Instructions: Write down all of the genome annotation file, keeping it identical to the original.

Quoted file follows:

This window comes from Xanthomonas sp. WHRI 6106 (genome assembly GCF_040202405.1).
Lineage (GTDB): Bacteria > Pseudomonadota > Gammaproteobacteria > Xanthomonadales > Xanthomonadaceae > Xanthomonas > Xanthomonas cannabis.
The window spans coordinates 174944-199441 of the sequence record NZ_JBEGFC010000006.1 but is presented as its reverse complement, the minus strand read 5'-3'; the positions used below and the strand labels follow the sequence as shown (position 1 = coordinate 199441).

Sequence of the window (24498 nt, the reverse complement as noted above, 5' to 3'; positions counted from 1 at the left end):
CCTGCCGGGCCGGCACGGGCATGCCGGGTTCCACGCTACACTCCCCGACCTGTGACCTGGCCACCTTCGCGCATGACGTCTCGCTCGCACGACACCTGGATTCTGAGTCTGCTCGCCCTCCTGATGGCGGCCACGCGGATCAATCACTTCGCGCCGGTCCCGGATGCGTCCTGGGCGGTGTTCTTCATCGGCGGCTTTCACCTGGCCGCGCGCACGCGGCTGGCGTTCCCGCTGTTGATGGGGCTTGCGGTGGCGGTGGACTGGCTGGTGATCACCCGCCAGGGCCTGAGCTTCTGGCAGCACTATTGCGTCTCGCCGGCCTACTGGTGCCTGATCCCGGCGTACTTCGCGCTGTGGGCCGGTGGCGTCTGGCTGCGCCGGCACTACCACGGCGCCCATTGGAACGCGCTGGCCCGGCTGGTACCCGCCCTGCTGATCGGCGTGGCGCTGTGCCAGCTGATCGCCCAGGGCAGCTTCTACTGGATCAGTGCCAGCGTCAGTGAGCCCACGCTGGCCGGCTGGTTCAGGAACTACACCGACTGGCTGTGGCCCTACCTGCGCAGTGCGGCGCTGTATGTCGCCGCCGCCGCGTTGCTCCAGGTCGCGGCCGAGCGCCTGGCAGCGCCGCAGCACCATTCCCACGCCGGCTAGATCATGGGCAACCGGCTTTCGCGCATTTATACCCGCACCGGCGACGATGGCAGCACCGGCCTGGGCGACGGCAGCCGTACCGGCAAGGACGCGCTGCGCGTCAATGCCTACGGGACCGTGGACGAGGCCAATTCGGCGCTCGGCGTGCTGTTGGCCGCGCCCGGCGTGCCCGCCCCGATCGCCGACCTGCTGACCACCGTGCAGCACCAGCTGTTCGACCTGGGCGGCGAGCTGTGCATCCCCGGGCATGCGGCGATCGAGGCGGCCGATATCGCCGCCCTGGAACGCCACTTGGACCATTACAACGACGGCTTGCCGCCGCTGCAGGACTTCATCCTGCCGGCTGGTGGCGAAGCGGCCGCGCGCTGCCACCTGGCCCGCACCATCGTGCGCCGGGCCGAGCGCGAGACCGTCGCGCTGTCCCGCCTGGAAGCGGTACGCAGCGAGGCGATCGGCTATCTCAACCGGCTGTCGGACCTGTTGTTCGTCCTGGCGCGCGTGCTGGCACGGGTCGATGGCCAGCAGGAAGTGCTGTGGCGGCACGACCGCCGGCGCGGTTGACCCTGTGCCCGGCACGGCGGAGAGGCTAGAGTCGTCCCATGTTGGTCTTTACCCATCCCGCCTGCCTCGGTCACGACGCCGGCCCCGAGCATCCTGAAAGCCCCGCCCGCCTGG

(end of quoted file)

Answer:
This window comes from Xanthomonas sp. WHRI 6106 (genome assembly GCF_040202405.1).
Lineage (GTDB): Bacteria > Pseudomonadota > Gammaproteobacteria > Xanthomonadales > Xanthomonadaceae > Xanthomonas > Xanthomonas cannabis.
The window spans coordinates 174944-199441 of the sequence record NZ_JBEGFC010000006.1 but is presented as its reverse complement, the minus strand read 5'-3'; the positions used below and the strand labels follow the sequence as shown (position 1 = coordinate 199441).

Sequence of the window (24498 nt, the reverse complement as noted above, 5' to 3'; positions counted from 1 at the left end):
CCTGCCGGGCCGGCACGGGCATGCCGGGTTCCACGCTACACTCCCCGACCTGTGACCTGGCCACCTTCGCGCATGACGTCTCGCTCGCACGACACCTGGATTCTGAGTCTGCTCGCCCTCCTGATGGCGGCCACGCGGATCAATCACTTCGCGCCGGTCCCGGATGCGTCCTGGGCGGTGTTCTTCATCGGCGGCTTTCACCTGGCCGCGCGCACGCGGCTGGCGTTCCCGCTGTTGATGGGGCTTGCGGTGGCGGTGGACTGGCTGGTGATCACCCGCCAGGGCCTGAGCTTCTGGCAGCACTATTGCGTCTCGCCGGCCTACTGGTGCCTGATCCCGGCGTACTTCGCGCTGTGGGCCGGTGGCGTCTGGCTGCGCCGGCACTACCACGGCGCCCATTGGAACGCGCTGGCCCGGCTGGTACCCGCCCTGCTGATCGGCGTGGCGCTGTGCCAGCTGATCGCCCAGGGCAGCTTCTACTGGATCAGTGCCAGCGTCAGTGAGCCCACGCTGGCCGGCTGGTTCAGGAACTACACCGACTGGCTGTGGCCCTACCTGCGCAGTGCGGCGCTGTATGTCGCCGCCGCCGCGTTGCTCCAGGTCGCGGCCGAGCGCCTGGCAGCGCCGCAGCACCATTCCCACGCCGGCTAGATCATGGGCAACCGGCTTTCGCGCATTTATACCCGCACCGGCGACGATGGCAGCACCGGCCTGGGCGACGGCAGCCGTACCGGCAAGGACGCGCTGCGCGTCAATGCCTACGGGACCGTGGACGAGGCCAATTCGGCGCTCGGCGTGCTGTTGGCCGCGCCCGGCGTGCCCGCCCCGATCGCCGACCTGCTGACCACCGTGCAGCACCAGCTGTTCGACCTGGGCGGCGAGCTGTGCATCCCCGGGCATGCGGCGATCGAGGCGGCCGATATCGCCGCCCTGGAACGCCACTTGGACCATTACAACGACGGCTTGCCGCCGCTGCAGGACTTCATCCTGCCGGCTGGTGGCGAAGCGGCCGCGCGCTGCCACCTGGCCCGCACCATCGTGCGCCGGGCCGAGCGCGAGACCGTCGCGCTGTCCCGCCTGGAAGCGGTACGCAGCGAGGCGATCGGCTATCTCAACCGGCTGTCGGACCTGTTGTTCGTCCTGGCGCGCGTGCTGGCACGGGTCGATGGCCAGCAGGAAGTGCTGTGGCGGCACGACCGCCGGCGCGGTTGACCCTGTGCCCGGCACGGCGGAGAGGCTAGAGTCGTCCCATGTTGGTCTTTACCCATCCCGCCTGCCTCGGTCACGACGCCGGCCCCGAGCATCCTGAAAGCCCCGCCCGCCTGG